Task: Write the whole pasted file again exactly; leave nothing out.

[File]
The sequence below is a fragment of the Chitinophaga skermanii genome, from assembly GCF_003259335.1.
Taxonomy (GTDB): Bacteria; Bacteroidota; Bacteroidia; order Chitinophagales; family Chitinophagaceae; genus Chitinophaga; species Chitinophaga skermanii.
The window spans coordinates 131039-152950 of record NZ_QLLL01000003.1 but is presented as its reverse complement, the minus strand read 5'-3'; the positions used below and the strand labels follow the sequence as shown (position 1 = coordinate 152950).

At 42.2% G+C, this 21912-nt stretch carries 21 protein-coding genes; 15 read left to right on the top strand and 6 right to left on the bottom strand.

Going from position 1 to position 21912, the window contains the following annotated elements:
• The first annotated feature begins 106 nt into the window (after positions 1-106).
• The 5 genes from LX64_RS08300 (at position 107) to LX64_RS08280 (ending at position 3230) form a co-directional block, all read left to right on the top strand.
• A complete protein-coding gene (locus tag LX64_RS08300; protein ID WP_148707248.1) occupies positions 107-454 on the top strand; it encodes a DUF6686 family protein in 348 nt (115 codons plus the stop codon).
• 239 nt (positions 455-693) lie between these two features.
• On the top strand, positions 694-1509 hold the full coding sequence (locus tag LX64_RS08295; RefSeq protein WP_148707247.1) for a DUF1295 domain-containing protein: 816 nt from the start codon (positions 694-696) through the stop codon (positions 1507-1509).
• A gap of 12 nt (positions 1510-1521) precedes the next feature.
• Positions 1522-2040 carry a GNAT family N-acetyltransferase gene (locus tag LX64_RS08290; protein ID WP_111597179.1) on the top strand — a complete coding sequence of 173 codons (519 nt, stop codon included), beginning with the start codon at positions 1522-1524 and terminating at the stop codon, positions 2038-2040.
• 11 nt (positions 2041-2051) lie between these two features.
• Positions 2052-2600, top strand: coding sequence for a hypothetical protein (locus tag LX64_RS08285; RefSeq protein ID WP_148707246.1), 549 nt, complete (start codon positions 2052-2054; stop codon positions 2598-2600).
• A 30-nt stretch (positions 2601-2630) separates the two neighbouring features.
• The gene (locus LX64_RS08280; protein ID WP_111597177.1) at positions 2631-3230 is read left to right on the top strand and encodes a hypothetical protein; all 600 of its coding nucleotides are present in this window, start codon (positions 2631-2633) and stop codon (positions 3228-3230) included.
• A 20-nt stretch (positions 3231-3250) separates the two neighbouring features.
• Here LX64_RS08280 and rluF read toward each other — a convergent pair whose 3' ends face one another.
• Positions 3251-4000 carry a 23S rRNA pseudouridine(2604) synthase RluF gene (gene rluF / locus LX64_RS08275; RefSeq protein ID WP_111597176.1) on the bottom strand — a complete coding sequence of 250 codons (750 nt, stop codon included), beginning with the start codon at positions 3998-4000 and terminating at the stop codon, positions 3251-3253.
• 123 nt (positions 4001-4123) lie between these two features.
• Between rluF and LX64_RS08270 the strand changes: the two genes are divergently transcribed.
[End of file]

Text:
The sequence below is a fragment of the Chitinophaga skermanii genome, from assembly GCF_003259335.1.
Taxonomy (GTDB): Bacteria; Bacteroidota; Bacteroidia; order Chitinophagales; family Chitinophagaceae; genus Chitinophaga; species Chitinophaga skermanii.
The window spans coordinates 131039-152950 of record NZ_QLLL01000003.1 but is presented as its reverse complement, the minus strand read 5'-3'; the positions used below and the strand labels follow the sequence as shown (position 1 = coordinate 152950).

At 42.2% G+C, this 21912-nt stretch carries 21 protein-coding genes; 15 read left to right on the top strand and 6 right to left on the bottom strand.

Going from position 1 to position 21912, the window contains the following annotated elements:
• The first annotated feature begins 106 nt into the window (after positions 1-106).
• The 5 genes from LX64_RS08300 (at position 107) to LX64_RS08280 (ending at position 3230) form a co-directional block, all read left to right on the top strand.
• A complete protein-coding gene (locus tag LX64_RS08300; protein ID WP_148707248.1) occupies positions 107-454 on the top strand; it encodes a DUF6686 family protein in 348 nt (115 codons plus the stop codon).
• 239 nt (positions 455-693) lie between these two features.
• On the top strand, positions 694-1509 hold the full coding sequence (locus tag LX64_RS08295; RefSeq protein WP_148707247.1) for a DUF1295 domain-containing protein: 816 nt from the start codon (positions 694-696) through the stop codon (positions 1507-1509).
• A gap of 12 nt (positions 1510-1521) precedes the next feature.
• Positions 1522-2040 carry a GNAT family N-acetyltransferase gene (locus tag LX64_RS08290; protein ID WP_111597179.1) on the top strand — a complete coding sequence of 173 codons (519 nt, stop codon included), beginning with the start codon at positions 1522-1524 and terminating at the stop codon, positions 2038-2040.
• 11 nt (positions 2041-2051) lie between these two features.
• Positions 2052-2600, top strand: coding sequence for a hypothetical protein (locus tag LX64_RS08285; RefSeq protein ID WP_148707246.1), 549 nt, complete (start codon positions 2052-2054; stop codon positions 2598-2600).
• A 30-nt stretch (positions 2601-2630) separates the two neighbouring features.
• The gene (locus LX64_RS08280; protein ID WP_111597177.1) at positions 2631-3230 is read left to right on the top strand and encodes a hypothetical protein; all 600 of its coding nucleotides are present in this window, start codon (positions 2631-2633) and stop codon (positions 3228-3230) included.
• A 20-nt stretch (positions 3231-3250) separates the two neighbouring features.
• Here LX64_RS08280 and rluF read toward each other — a convergent pair whose 3' ends face one another.
• Positions 3251-4000 carry a 23S rRNA pseudouridine(2604) synthase RluF gene (gene rluF / locus LX64_RS08275; RefSeq protein ID WP_111597176.1) on the bottom strand — a complete coding sequence of 250 codons (750 nt, stop codon included), beginning with the start codon at positions 3998-4000 and terminating at the stop codon, positions 3251-3253.
• 123 nt (positions 4001-4123) lie between these two features.
• Between rluF and LX64_RS08270 the strand changes: the two genes are divergently transcribed.